Outsiders were mystified to see trains haul in 100-boxcar loads of material almost every day, and never see anything go out. Part of what they saw go in looked like raw ore. Nothing went out for almost a year and a half - and then it was shipped by the ounce in a specially made briefcase handcuffed to a secret courier.

Only a handful knew it, but on Nov. 4, 1943, just 14 months after the first parcel of land had been purchased in Tennessee, the world's first full-scale graphite nuclear reactor went critical at X-10. Criticality, a controlled nuclear chain reaction, was achieved on a grand scale. X-10 then became the pilot reactor for producing plutonium upon which the reactors at Hanford, Washington (Site W) were based.

A few miles to the east, the electromagnetic separation plant (Y-12) and later the gaseous diffusion separation plant (K-25) began turning out U-235, the weapons-grade uranium, the "stuff" for which the secret atomic city had been built.

At Los Alamos, Robert Oppenheimer and his team of physicists had been working for three years to perfect the atom bomb.

At 05:29:21 am on July 16, 1945, at a test site in New Mexico code named Trinity, the first atom bomb exploded with an energy equivalent to 20,000 tons of TNT. It left a crater of fused radioactive glass in the desert nine feet deep and 1,100 feet wide. At the time of detonation, the surrounding mountains were illuminated "brighter than daytime" for one to two seconds, and the heat was reported as "being as hot as an oven" at the base camp.

The observed colors of the illumination ranged from purple to green and eventually to white.

The roar of the shock took 40 seconds to reach the observers The shock wave was felt over 100 miles away, and the mushroom cloud reached 7.5 miles in height. After the initial euphoria of witnessing the explosion had passed, test director Kenneth Bainbridge, commented to Los Alamos director J. Robert Oppenheimer, "Now we are all sons of bitches." Oppenheimer later stated that, while watching the test, he was reminded of a line from the Bhagavad Gita, a Hindu scripture: "Now I am become Death, the destroyer of worlds."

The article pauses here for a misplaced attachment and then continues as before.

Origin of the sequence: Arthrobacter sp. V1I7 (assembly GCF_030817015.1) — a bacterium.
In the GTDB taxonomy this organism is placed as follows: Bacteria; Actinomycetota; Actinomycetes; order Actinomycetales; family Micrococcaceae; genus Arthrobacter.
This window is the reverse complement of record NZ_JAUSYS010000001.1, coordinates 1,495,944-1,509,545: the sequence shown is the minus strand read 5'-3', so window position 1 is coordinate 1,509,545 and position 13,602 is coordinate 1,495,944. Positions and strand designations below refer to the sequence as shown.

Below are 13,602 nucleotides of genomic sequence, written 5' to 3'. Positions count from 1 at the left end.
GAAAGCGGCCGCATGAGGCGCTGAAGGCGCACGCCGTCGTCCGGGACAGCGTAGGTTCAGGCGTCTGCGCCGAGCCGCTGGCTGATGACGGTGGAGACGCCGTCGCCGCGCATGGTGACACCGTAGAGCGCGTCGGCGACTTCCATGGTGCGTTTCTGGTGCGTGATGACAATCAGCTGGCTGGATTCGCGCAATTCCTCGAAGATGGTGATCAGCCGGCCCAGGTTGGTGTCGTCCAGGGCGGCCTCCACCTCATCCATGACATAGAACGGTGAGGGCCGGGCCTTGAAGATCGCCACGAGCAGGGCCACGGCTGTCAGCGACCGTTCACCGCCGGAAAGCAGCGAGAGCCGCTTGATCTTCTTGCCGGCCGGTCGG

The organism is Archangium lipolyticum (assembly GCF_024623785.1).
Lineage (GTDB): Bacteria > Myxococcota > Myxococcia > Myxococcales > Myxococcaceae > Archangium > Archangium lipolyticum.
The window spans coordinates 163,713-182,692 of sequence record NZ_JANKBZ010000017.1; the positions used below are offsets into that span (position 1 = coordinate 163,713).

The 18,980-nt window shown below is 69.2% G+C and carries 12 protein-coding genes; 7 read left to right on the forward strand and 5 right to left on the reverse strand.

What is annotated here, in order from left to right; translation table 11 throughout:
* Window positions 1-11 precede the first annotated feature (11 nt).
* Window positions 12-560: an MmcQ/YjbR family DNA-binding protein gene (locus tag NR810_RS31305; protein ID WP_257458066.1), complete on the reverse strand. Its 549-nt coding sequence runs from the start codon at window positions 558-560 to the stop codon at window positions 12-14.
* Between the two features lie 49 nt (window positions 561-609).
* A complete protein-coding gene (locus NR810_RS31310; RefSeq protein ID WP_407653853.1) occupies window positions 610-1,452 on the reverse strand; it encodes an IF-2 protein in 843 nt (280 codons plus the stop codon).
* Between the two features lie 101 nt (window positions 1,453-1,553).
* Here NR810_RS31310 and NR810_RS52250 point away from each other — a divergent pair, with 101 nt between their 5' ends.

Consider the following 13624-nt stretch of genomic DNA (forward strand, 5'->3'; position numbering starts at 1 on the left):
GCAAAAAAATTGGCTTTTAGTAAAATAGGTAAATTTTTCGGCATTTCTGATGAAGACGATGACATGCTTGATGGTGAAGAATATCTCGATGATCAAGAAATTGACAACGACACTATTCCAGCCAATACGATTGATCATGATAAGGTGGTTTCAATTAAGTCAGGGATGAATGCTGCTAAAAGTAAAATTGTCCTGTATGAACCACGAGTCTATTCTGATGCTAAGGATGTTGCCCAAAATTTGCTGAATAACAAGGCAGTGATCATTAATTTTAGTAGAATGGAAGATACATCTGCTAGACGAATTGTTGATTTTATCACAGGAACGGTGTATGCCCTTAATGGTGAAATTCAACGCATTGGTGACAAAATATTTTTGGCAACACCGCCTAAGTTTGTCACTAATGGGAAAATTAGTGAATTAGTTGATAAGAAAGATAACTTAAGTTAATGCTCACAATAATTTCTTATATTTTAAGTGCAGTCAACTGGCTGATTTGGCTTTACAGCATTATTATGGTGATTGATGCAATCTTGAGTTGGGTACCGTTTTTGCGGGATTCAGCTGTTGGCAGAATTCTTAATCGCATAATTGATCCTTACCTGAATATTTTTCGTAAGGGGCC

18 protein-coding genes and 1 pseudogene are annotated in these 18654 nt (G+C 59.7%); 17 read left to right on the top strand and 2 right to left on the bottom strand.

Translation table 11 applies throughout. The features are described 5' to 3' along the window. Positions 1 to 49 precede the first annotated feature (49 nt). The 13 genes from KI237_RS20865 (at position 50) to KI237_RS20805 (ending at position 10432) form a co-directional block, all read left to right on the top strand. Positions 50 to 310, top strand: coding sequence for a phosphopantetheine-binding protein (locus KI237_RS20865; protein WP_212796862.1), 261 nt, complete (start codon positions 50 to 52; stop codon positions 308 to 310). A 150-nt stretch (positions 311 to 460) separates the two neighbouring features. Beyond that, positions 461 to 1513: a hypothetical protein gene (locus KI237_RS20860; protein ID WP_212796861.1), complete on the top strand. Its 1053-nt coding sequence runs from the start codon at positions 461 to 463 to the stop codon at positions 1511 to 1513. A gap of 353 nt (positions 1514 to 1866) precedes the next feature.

The test bomb, known as the “Gadget,” at Trinity had used Plutonium from Site W in Washington. By late July, Los Alamos had about 60 pounds of the enriched uranium from Oak Ridge. Less than a gallon in volume.

On Aug. 6, 1945, President Truman came on the radio and announced, that a B-29 bomber had dropped a new kind of bomb on Hiroshima, a bomb more powerful than 20,000 tons of conventional explosives - and the main component had come from Oak Ridge, Tennessee.

"It's a bomb!" Everyone shouted, "We've been making an atom bomb!"

As quickly as you could say "atomic bomb," the secret of the hometown was out - and no town was ever quite so proud. Oak Ridge, not even in existence when the war started in 1941 (and at war's end, still not shown on maps of Tennessee), suddenly was known all over the world.

People who had uprooted themselves from their homes all over America to live here secretly, who were from virtually every walk of life, who had joined hands for three years in the 1940s and lived under military dictatorship to help win a war, were suddenly reading about themselves in the newspapers and hearing about their town in radio broadcasts.

As soon as Truman finished making his announcement, neighbors spilled into their yards and formed snake lines in the streets. Car horns and fire hall sirens sounded, and firecrackers exploded (how did they ever get them through the security gates, I wondered). Wives telephoned their scientist husbands at the plants: "Hey, now I know what you've been working on!"

Waldo Cohn, then a young biochemist at X-10, and some of his colleagues knocked off work, drove to the center of town and became engulfed in a spontaneous parade. They stuck their heads out of car windows and waved and shouted words they had been forbidden to utter:

"Uranium!" "Atoms!" "Nuclear fission!" "Radioactivity!"

In a matter of hours, the Knoxville newspapers had extra editions on the streets ("Power of Oak Ridge Atomic Bomb Hits Japan"), selling for $1 apiece. Bootleggers sold out before dark. Street dancing lasted well into the morning.